“Further study is required to identify a safe maximum heading frequency per match and training session to mitigate this risk.”

While studies thus far have focused mainly on men and boys, Dr Kerry Peek of the University of Sydney told The Medical Republic that women and girls are particularly vulnerable.

“We know from research that women and girls have higher concussion rates in football (soccer), basketball, baseball and volleyball than men and boys.

“Women and girls are more likely to be injured from ball-to-head impacts, which is a relatively uncommon injury situation in men. The exact reason for this is unknown but our research has shown that women and girls are less likely to be formally trained in heading technique, with adolescent players who have not received this training being more likely to report a concussion.”

Dr Peek, a physiotherapist and researcher in the prevention of head injuries in football, is part of an expert working group on heading and concussion with Football Australia. The group recently published a review of evidence-based strategies to address the negative effects of heading.

She’s also involved in developing and disseminating a program called HeaderPrep in conjunction with Football NSW, which is designed to condition and prepare players for the skills of heading.

Key to better heading techniques is having trained coaches at all levels of the game, said Dr Peek. As many people with kids playing grass roots soccer would have experienced, however, coaches tend to be parents agreeing to take on the role with varying levels of enthusiasm and often little or no coaching training.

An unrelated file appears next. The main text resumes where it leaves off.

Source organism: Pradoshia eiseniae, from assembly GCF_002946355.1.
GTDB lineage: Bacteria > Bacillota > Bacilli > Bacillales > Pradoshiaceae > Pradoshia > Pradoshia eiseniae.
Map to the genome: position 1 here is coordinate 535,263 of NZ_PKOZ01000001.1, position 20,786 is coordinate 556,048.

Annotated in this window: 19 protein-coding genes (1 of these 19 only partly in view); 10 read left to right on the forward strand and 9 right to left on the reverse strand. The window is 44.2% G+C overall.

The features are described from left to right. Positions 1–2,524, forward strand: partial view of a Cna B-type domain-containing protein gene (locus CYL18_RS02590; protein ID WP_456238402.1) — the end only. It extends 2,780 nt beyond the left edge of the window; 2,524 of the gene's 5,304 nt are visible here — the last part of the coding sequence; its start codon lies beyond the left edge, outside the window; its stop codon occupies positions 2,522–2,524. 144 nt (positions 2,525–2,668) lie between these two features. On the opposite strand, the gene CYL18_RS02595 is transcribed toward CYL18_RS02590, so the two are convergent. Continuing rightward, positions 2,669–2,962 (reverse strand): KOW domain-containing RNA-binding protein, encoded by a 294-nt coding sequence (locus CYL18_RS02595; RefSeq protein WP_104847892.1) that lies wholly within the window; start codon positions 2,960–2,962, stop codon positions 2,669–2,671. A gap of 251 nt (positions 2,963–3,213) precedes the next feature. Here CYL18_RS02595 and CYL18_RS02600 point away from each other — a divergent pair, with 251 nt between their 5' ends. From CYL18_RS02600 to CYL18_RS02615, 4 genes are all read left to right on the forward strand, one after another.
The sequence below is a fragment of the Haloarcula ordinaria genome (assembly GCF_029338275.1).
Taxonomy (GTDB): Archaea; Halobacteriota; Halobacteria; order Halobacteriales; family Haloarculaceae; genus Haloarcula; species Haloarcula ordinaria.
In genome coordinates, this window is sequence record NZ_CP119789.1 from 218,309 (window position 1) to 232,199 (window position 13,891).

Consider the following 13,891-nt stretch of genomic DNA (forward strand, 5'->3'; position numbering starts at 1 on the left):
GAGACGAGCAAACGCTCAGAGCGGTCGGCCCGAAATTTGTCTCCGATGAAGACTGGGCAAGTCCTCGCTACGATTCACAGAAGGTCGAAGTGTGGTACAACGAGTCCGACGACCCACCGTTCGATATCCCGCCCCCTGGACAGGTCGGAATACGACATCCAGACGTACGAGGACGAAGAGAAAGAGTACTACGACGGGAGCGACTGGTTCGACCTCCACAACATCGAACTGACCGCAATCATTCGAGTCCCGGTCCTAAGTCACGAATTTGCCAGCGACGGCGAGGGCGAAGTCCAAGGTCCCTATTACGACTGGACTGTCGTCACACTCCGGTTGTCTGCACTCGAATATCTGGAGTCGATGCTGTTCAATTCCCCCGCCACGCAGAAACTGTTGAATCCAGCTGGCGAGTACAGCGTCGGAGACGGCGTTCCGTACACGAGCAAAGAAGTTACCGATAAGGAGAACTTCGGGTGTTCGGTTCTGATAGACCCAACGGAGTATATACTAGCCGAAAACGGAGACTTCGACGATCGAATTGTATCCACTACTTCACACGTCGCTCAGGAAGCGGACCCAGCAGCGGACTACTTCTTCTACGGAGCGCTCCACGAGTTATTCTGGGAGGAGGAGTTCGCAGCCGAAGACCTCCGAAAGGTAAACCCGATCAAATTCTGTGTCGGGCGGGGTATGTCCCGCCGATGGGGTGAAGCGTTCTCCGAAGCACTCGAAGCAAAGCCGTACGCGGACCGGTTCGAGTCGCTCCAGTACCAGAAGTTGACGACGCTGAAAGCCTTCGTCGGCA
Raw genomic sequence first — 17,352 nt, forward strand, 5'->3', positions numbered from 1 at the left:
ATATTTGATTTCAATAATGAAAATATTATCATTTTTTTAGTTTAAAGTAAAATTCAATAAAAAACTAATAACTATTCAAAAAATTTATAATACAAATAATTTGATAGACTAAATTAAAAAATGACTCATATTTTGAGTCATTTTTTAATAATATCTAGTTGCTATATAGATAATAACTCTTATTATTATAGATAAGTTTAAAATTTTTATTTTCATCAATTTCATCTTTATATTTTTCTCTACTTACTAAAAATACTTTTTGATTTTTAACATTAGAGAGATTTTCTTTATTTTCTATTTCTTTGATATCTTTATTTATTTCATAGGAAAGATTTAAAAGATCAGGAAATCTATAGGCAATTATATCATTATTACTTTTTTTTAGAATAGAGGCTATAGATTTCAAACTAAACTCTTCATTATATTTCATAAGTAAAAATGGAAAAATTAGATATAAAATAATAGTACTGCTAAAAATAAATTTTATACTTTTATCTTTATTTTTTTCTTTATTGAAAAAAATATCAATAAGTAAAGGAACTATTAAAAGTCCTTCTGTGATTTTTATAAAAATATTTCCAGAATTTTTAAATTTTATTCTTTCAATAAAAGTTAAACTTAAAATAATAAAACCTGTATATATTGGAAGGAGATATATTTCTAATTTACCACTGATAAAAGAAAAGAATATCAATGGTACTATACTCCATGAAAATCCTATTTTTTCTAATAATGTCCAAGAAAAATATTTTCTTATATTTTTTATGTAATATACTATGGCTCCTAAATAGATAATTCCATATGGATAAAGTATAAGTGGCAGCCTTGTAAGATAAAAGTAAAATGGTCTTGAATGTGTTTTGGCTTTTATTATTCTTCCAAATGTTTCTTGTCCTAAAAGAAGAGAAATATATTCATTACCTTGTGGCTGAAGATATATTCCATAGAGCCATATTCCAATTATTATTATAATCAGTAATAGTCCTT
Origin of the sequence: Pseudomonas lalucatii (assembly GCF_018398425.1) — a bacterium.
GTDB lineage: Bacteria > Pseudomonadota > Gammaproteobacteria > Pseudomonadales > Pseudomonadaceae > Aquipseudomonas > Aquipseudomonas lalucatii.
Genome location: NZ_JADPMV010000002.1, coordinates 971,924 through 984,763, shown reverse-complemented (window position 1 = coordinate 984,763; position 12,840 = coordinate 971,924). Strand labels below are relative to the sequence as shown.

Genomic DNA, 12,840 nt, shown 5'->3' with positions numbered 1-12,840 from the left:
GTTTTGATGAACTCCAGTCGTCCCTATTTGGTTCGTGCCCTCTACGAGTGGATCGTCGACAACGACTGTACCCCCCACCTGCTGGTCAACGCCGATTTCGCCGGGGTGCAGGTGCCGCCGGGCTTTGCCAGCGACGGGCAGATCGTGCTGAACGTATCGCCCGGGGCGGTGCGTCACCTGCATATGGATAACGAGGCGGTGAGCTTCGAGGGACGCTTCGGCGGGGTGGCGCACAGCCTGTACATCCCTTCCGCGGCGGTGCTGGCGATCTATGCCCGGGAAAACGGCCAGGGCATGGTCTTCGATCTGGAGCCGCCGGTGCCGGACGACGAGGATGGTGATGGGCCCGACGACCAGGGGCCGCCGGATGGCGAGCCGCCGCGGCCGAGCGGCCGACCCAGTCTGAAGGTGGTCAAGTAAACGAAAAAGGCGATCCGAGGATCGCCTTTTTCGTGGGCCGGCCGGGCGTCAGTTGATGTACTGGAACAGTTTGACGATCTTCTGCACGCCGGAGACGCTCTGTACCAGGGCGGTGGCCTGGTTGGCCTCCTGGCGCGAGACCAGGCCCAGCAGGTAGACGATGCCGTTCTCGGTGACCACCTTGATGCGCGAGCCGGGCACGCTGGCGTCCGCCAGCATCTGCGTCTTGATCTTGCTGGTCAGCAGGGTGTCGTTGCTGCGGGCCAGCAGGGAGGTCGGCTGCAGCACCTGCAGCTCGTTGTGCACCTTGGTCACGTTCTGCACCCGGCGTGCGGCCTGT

“We want parents to put their hands up; volunteers are the lifeblood of community sport,” said Dr Peek.

“But we cannot then blame them for not knowing how to safely teach highly technical skills like heading. Girls and women have even less exposure to trained coaches than boys and men.

“Football has one of the highest participation rates of any team sport in Australia and yet one of the lowest commitments of government investment. If we want our children to be more active, then we need to invest in facilities, coaching, injury prevention initiatives, particularly for women.

“Hopefully one of the legacies of hosting the FIFA Women’s World Cup in Australia will include more investment in women and girls who play all sport, not just football.”

For GPs, Dr Peek said it is important to keep up to date with the concussion literature, even though they may not see that many each week.

She pointed to the consensus statement on concussion in sport, which has recently been updated and has useful resources, such as the Sport Concussion Office Assessment Tool 6.

“Also know who is in your referral network,” said Dr Peek.

“For example, NSW has three specialist concussion services at Westmead Children’s Hospital, John Hunter Hospital/ Calvary Mater Newcastle and Royal North Shore Hospital. But there are also lots of physios and neuropsychologists who work in this space; know who and where they are and refer if needed.”

JAMA Network Open 2023, online 17 July